Monday, October 27, 2014

On Musics, Ep. 1

I've found that a lot of what I seem to write about here on the blog is music. I mean, of the 23 posts that I've written in 2014 (counting this one), 6 of them (again, counting this one) are about music, or at least use music as a vehicle for making my point. 6 out of 23. That's like...a little more than 25%. (Be proud, I did that in my head.)  Sometimes I feel a little bad that I don't diversify my writings more than I do, but I've decided that rather than feel bad about it, I'm just going to embrace it and lean into it. So rather than push back the feeling that I shouldn't write about music, I'm going to make a conscious point of writing about it.

See, music is important to me. It stirs emotions and causes me to think about and view certain things certain ways. For this reason I try to be relatively selective about the kinds of music that I listen to. When I listen to a song I don't necessarily choose the emotions that song will evoke within me; however I can choose what songs I listen to and thus help to shape my own emotional states.

I realize that last paragraph makes it seem like I try to be all controlling about my emotions. I don't. In fact, rather than using music to affect and alter my mood, more often than not I seek out musics that reflect the emotions that are already present. In this way I think that music becomes a kind of catharsis for me as it seems to extract and distill my emotions into a form that is more readily experienced. I kinda like that.

So like I said, I think I'm gonna start a series of posts that I'll call "On Musics" in which I'll post a song (or two or three) and I'll kind of talk about why it (they) have been calling to me of late. I've even gone back and tagged all my past music post with the tag "On Musics."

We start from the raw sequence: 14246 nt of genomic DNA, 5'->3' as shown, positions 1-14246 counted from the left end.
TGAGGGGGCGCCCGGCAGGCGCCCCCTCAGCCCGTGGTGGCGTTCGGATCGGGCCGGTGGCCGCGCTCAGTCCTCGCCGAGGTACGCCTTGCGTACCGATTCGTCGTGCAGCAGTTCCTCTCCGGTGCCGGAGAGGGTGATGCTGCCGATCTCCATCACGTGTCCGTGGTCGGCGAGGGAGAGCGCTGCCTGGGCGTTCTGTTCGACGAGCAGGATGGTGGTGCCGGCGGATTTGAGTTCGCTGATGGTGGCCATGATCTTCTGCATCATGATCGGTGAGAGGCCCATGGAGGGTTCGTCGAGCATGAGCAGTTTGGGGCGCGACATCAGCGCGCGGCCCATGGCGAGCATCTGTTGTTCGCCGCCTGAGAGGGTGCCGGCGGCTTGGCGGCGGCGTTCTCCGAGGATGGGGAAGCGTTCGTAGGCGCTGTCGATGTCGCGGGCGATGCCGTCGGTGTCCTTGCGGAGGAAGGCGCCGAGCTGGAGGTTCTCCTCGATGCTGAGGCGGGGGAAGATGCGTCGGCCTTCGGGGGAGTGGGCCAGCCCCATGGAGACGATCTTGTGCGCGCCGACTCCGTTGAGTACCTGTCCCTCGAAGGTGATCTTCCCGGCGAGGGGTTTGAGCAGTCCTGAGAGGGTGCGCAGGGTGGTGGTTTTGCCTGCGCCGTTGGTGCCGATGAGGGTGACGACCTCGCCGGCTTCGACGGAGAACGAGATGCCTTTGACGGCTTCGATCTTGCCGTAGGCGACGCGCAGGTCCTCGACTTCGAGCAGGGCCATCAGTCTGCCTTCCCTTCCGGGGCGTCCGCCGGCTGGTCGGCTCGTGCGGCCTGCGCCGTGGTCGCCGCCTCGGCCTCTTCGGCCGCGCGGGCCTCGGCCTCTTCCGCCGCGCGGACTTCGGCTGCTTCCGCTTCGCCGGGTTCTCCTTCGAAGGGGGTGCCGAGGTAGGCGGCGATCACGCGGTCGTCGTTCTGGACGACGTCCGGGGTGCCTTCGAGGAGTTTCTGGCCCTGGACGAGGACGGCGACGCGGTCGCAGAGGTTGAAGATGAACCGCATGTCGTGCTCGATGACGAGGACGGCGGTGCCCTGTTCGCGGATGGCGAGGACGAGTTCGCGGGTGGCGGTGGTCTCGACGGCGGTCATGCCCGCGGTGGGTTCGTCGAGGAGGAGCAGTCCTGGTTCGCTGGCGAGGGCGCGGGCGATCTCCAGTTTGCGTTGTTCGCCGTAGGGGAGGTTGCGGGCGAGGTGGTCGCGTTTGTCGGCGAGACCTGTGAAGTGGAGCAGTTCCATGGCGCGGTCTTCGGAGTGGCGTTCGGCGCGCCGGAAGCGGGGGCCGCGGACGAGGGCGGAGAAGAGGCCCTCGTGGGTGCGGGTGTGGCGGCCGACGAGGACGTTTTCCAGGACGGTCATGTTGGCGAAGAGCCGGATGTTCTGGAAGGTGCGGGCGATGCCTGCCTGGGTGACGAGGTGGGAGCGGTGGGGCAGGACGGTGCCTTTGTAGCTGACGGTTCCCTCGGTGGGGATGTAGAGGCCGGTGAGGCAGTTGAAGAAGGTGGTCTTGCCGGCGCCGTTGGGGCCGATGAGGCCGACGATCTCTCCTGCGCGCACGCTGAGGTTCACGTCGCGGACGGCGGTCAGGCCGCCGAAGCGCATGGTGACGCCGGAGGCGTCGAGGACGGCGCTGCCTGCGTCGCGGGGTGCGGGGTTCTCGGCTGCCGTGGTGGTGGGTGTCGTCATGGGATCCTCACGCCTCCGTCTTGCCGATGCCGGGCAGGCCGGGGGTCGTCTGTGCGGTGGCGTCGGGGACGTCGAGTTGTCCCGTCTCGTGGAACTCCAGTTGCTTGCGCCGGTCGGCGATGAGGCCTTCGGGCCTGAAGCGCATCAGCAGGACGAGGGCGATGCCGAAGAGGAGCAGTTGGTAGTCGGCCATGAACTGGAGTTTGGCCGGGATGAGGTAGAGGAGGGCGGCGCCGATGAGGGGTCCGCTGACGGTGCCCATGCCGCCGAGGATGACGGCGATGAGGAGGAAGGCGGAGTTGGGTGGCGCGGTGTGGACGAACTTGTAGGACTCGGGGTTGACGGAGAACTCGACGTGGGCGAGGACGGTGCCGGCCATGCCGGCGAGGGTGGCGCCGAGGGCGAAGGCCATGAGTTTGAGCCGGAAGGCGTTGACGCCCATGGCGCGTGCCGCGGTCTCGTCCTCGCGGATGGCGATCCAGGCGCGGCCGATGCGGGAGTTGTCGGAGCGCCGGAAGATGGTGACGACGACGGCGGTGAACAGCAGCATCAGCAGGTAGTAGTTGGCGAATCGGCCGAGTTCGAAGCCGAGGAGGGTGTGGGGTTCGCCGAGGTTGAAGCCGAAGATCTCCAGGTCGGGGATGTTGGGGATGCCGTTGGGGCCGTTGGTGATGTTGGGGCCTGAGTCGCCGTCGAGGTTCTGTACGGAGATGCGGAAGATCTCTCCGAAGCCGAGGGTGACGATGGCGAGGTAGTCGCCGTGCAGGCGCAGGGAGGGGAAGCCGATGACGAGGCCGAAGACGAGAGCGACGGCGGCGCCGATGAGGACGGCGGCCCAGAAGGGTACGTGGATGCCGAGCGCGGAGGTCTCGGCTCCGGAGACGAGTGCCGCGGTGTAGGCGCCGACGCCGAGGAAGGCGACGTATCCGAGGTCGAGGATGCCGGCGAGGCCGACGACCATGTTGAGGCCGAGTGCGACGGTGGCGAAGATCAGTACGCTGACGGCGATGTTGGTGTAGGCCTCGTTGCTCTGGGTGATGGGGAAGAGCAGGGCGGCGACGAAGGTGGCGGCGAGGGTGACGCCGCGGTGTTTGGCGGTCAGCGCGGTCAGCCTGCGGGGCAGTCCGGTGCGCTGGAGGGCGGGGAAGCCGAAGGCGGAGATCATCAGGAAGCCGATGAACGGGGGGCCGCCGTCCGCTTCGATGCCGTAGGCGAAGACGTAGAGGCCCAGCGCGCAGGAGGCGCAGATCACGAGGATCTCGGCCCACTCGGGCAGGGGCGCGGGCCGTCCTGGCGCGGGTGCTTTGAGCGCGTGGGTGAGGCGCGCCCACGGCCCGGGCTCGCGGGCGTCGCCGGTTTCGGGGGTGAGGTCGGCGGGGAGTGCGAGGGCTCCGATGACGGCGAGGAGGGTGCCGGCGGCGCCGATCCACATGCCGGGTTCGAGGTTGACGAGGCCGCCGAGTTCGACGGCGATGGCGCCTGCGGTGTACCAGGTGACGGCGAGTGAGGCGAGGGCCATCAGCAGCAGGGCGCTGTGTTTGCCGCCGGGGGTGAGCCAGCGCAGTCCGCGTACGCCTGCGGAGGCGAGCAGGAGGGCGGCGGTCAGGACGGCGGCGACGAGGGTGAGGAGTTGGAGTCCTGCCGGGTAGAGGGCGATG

Not this isn't to say that music is all I'll be writing about from here on out. I'll definitely still bring in the random musings of my life, but this is going to be a recurring thread that I'll revisit as it feels appropriate. Some days I may write a lot, getting deep and philosophical, and other days I may just post a song with a couple quick thoughts. Today it's going to be the latter.

And so, for today's inaugural "On Musics" post (although frankly it's not really inaugural because, like I said, I've written about music quite a bit before now, though not in any organized way), we have Dana Falconberry's song "Palmless."

I also rather like this live recording of it:

I woke up early this morning to finish some grading before class starts (at 8:30 in the am) and this song was in my head. It has proved to be just the perfect blend of melancholy and beautiful to capture the mood of grading papers in the dark and chilly morning hours of fall.

Tuesday, October 7, 2014